Most people use Groupon to get two-for-one margaritas and half-off yoga classes. I used it for major eye surgery.
That’s right: I used Groupon to get LASIK. I’d been wanting to get LASIK for a while—years, actually. But I was afraid to because: A) I didn’t want to go blind. B) It’s expensive. C) I’m cheap. And D) I asked an optometrist about it once, and he discouraged me from getting it. So I continued wearing glasses ninety percent of my waking life.
Then a few weeks ago, I got an email from Groupon offering LASIK surgery at an eye clinic in midtown Manhattan (near where I live) at more than half off—$2,600 instead of the normal rate of $5,500. After a couple of days of hemming and hawing, I pulled the trigger. It was the first thing I ever bought on Groupon. A woman I was seeing couldn’t believe what I’d done. “You don’t use Groupon for LASIK!” she yelled. I got defensive. “This is exactly what I want to use Groupon for!” I yelled back. “Huge purchases that I’ve been wanting to get for a while that I can now get for a lot cheaper.” Or something like that.
Buying LASIK on Groupon was easy; it only took a minute or two. But I think, partly because I purchased it so quickly, in the same way other people buy window fashions and paintball experiences, I wasn’t quite ready for all that being a LASIK patient entailed. I thought I’d go in, they’d check out my eyes, turn on the lasers and I’d walk out 10 minutes later with perfect vision.
Not so. First I had to go in for a pre-operation visit, where they examined my eyes and I met the doctor, Howard Kornstein. (I took it as a good sign that his last name sounded kind of like cornea.) Then I had to go get a prescription filled for two kinds of eye drops plus some over-the-counter eye solution, which ran me about $220. (This wasn’t mentioned in the Groupon ad.)
Then I had the operation, which, to be blunt, was pretty fucking freaky. They lay you back, tell you to relax, plop one drop of anesthesia in each eye (imagine if they missed!), turn on the laser, slice off a piece of your eye and poke around your eyeball with what looks like the tool a dentist uses to scrape plaque from your teeth. Luckily, they gave me a Valium first. And even more luckily, Kornstein was as cool as Peyton Manning during the two-minute drill.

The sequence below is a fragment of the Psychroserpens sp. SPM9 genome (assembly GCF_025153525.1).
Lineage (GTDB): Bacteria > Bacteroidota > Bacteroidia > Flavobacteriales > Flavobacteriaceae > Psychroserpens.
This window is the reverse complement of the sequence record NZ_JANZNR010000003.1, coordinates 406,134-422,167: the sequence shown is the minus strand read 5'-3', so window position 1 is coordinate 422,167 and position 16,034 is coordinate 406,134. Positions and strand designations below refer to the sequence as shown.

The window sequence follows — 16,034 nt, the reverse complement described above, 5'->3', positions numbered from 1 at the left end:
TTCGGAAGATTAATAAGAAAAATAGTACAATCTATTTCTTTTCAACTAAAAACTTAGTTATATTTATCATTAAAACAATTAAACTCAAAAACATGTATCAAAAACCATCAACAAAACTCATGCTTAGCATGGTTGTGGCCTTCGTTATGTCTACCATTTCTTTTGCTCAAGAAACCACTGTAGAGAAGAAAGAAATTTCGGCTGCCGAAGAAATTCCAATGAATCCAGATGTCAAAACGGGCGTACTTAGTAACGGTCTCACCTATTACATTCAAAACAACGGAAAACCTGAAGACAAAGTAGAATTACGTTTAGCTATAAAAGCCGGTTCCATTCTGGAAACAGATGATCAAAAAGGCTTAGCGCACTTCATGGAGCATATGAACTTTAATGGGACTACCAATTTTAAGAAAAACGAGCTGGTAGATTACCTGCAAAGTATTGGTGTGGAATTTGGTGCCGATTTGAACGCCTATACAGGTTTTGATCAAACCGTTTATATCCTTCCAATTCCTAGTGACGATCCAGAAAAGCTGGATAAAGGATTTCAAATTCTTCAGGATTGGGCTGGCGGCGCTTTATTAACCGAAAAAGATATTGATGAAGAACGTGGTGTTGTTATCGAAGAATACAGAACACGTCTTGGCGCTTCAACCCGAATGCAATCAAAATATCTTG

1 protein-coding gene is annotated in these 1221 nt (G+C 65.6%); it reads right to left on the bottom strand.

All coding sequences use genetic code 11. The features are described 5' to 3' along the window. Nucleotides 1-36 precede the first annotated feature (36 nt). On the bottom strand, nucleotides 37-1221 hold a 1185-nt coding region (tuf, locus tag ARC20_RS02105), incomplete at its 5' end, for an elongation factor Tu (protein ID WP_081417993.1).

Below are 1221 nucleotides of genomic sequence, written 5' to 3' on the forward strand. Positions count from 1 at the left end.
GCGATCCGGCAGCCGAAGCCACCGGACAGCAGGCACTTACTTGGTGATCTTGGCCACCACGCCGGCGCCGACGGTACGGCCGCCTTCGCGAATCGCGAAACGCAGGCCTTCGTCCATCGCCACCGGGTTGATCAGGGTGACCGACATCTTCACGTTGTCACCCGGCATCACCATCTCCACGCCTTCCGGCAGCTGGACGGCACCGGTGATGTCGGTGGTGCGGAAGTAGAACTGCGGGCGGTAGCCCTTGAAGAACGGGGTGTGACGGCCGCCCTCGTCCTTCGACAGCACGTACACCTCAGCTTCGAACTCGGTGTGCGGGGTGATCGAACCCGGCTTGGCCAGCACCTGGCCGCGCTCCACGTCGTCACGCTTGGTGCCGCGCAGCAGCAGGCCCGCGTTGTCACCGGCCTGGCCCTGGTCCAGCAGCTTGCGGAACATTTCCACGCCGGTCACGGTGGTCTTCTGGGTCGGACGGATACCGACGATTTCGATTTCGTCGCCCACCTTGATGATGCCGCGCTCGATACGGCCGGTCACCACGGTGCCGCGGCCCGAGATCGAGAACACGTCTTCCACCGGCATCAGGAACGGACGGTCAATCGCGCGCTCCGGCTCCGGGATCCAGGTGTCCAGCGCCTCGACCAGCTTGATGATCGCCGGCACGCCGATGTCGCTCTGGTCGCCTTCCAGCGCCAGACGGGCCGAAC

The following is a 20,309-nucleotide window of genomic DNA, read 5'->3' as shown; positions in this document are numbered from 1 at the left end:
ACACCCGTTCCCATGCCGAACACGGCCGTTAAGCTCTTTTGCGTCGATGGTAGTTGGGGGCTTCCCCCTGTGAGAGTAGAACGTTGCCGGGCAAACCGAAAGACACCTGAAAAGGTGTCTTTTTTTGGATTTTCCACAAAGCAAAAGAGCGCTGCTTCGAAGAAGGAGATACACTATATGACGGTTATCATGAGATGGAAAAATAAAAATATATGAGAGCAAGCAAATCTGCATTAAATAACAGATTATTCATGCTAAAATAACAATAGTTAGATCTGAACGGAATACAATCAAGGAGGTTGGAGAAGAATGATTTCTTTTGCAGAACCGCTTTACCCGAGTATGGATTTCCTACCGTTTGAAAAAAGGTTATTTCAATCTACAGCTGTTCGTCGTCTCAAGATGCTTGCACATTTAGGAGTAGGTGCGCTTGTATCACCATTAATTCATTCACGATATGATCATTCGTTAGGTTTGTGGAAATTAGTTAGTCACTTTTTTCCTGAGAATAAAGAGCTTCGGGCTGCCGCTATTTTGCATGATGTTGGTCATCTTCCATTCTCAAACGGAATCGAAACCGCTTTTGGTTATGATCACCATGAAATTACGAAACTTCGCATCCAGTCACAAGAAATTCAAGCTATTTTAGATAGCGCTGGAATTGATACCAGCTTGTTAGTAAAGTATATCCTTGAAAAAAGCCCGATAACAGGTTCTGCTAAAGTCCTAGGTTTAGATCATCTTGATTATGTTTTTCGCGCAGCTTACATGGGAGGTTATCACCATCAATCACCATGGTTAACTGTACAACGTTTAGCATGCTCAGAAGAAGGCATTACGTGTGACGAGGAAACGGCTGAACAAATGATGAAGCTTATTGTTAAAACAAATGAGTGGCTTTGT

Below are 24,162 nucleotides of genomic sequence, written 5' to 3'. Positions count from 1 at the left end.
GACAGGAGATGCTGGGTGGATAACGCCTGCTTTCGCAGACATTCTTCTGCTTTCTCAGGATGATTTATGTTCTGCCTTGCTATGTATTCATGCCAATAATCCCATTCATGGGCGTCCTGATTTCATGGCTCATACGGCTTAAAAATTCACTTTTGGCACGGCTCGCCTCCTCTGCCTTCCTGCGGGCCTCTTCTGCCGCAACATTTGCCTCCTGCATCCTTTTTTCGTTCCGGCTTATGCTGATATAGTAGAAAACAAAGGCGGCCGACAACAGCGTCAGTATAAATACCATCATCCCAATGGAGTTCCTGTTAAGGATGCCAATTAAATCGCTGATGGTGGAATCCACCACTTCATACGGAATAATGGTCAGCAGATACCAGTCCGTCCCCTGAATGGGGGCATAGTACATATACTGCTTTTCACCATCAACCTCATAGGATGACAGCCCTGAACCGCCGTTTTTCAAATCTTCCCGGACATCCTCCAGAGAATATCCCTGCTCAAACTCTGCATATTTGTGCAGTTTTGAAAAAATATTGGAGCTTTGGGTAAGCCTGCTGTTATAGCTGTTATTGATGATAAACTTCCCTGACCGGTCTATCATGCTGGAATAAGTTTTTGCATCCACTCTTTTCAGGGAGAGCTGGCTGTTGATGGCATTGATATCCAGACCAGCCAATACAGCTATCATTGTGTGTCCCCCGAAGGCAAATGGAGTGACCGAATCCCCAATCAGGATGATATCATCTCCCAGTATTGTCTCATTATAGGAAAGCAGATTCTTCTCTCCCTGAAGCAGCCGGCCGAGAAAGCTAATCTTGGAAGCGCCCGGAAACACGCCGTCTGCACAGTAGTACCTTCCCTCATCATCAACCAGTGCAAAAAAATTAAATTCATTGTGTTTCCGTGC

Then, four days of pain and blurriness.
Then you go back to the doctor, he checks your eyes again and prescribes more eye drops. These cost me $200, and I’ll probably have to buy one more round before I’m done. (Note to self: invest in Bausch & Lomb.) In the end, my impulse LASIK purchase off a daily deals site cost me around $3,250. Again, not what they tell you in the email.
But you know what? I’d still recommend LASIK—and Groupon. It’s been about a month since the surgery, and my vision is better now than it’s been in 12 years, and maybe better than it’s been my entire life. It’s like the world suddenly became HD. (Whether that’s Vizio HD or Sony HD, I’m still not sure.)
It also makes me think this: our health-care system is a mess and Groupon recently announced it’s not even making money (yet), but maybe there’s something here we can build on. Along with self-diagnosing via Google and crowd-sourcing medical advice via online forums, people are already using Groupon and LivingSocial and other deals sites for services like spider vein removal, botox and clear braces. Why can’t we start using them for more mainstream health-care procedures?
Maybe in the not-so-distant future, we’ll all be getting our MRIs and our CAT scans and our arthroscopic knee surgeries through Groupon. Forget the insurance companies—and the government. Let’s just team up, use our vast numbers—and our cumulative wallets—to get the medical care we want together. Need an X-ray? So do these 39 people. Boom, the deal has tipped. Tear your ACL? Maybe LivingSocial has a 30 percent off hook-up if you buy the surgery today. What’s that, you got knifed in a convenience store? Quick, go on Groupon Now! to see which hospital is running a special on puncture wounds.
And grab that two-for-one margarita deal while you’re at it.